What, exactly, is a Victorian? Many people use the term to describe an architectural style. However, Victorian is not really a style but a period in history. The Victorian era dates from about 1840 to 1900. During this time, industrialization brought many innovations in architecture. There are a variety of Victorian styles, each with its own distinctive features.

The most popular Victorian styles spread quickly through widely published pattern books. Builders often borrowed characteristics from several different styles, creating unique, and sometimes quirky, mixes. Buildings constructed during the Victorian times usually have characteristics of one or more these styles:

Gothic Revival Architecture
Victorian Gothic buildings feature arches, pointed windows, and other details borrowed from the middle ages.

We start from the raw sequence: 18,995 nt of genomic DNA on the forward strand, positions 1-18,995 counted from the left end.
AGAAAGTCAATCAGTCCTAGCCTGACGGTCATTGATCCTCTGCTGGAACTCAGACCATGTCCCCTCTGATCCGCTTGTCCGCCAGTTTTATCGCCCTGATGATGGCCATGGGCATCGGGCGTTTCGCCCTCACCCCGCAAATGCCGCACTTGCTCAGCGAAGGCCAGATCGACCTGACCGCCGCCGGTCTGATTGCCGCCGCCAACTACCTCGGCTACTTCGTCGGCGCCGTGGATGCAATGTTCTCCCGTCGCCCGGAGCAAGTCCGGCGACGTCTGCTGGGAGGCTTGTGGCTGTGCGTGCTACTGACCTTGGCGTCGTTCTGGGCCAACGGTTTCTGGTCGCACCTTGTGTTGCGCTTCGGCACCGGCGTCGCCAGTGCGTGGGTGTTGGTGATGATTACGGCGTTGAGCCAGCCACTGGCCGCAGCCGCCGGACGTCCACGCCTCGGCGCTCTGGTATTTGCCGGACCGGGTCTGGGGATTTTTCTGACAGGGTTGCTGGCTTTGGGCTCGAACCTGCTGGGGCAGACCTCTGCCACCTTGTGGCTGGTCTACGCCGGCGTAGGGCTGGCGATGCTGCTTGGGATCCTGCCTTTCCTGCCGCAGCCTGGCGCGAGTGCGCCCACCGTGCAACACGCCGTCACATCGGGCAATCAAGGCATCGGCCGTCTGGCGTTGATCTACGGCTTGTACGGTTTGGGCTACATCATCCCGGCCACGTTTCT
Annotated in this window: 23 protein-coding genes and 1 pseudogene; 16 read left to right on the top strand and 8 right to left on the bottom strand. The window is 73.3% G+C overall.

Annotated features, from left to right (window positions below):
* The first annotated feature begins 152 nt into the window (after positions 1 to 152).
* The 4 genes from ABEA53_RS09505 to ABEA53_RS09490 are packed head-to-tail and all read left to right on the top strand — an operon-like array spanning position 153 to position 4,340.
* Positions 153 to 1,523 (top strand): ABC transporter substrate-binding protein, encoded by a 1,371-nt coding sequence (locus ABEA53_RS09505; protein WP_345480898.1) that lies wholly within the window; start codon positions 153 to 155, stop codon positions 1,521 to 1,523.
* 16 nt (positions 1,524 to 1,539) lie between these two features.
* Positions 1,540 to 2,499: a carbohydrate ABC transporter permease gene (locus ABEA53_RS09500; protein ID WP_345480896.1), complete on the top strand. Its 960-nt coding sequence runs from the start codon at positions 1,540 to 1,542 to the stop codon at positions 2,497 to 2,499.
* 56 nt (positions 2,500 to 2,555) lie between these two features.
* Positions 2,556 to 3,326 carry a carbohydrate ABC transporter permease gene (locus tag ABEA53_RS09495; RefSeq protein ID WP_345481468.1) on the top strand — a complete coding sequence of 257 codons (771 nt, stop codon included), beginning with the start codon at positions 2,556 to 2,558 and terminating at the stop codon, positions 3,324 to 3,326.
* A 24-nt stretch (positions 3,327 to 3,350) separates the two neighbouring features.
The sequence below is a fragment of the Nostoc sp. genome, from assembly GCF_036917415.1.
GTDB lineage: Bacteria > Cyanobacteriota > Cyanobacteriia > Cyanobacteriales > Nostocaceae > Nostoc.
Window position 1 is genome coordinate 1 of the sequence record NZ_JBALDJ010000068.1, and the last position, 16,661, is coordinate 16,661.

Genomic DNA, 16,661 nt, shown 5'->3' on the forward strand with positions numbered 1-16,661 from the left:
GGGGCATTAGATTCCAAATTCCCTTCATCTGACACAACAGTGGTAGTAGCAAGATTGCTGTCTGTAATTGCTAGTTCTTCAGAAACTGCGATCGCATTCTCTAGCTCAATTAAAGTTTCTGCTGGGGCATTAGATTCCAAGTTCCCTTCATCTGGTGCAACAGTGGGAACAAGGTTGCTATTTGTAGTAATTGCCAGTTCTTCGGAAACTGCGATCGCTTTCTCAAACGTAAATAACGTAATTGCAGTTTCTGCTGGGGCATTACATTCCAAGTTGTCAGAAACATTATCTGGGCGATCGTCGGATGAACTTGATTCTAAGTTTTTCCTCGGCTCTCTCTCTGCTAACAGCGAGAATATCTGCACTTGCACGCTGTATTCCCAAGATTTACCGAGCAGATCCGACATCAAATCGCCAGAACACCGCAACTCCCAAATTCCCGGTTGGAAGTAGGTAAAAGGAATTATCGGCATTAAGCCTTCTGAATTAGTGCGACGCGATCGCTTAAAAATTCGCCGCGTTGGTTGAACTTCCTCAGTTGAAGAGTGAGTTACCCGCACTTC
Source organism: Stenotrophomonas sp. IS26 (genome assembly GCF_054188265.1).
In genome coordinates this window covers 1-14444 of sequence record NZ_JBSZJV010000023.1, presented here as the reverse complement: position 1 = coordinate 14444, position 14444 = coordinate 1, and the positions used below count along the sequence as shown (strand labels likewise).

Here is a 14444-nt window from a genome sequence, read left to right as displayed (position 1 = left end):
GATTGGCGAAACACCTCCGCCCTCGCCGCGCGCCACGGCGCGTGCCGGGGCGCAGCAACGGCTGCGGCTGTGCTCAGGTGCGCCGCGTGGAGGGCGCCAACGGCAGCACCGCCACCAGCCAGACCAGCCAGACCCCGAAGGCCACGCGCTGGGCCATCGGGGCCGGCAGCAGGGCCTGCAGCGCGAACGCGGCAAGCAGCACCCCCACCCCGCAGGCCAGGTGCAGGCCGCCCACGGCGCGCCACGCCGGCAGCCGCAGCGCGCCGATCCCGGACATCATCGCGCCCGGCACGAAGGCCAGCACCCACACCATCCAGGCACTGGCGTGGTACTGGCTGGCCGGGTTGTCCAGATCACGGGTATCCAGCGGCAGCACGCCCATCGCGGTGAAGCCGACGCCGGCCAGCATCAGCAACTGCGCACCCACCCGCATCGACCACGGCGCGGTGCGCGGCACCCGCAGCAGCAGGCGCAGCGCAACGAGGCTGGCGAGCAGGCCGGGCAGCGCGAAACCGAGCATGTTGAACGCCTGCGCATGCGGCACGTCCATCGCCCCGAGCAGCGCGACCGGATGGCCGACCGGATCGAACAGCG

Masonry Gothic Revival buildings were often close replicas of Medieval cathedrals. Wood-frame Gothic Revival buildings often had lacy "gingerbread" trim and other playful details.

Victorian Italianate Architecture
Rebelling against formal, classical architecture, Italianate became the one of the most popular styles in the United States. With low roofs, wide eaves, and ornamental brackets, Italianate is sometimes called the bracketed style .

Second Empire or Mansard Style
Characterized by their boxy mansard roofs, these buildings were inspired by the architecture in Paris during the reign of Napoleon III.

Victorian Stick Architecture
Trusses and stickwork suggest medieval building techniques on these relatively plain Victorian buildings.

Folk Victorian
Just plain folk could afford these no-fuss homes, using trimwork made possible by mass production.

Shingle Style Architecture
Often built in costal areas, these shingle-sided homes are rambling and austere. But, the simplicity of the style is deceptive. The Shingle Style was adopted by the wealthy for grand estates.

Richardsonian Romanesque Architecture
Architect Henry Hobson Richardson is often credited with popularizing these romantic buildings. Constructed of stone, they resemble small castles. Romanesque was used more often for large public buildings, but some private homes were also built in the imposing Romanesque style.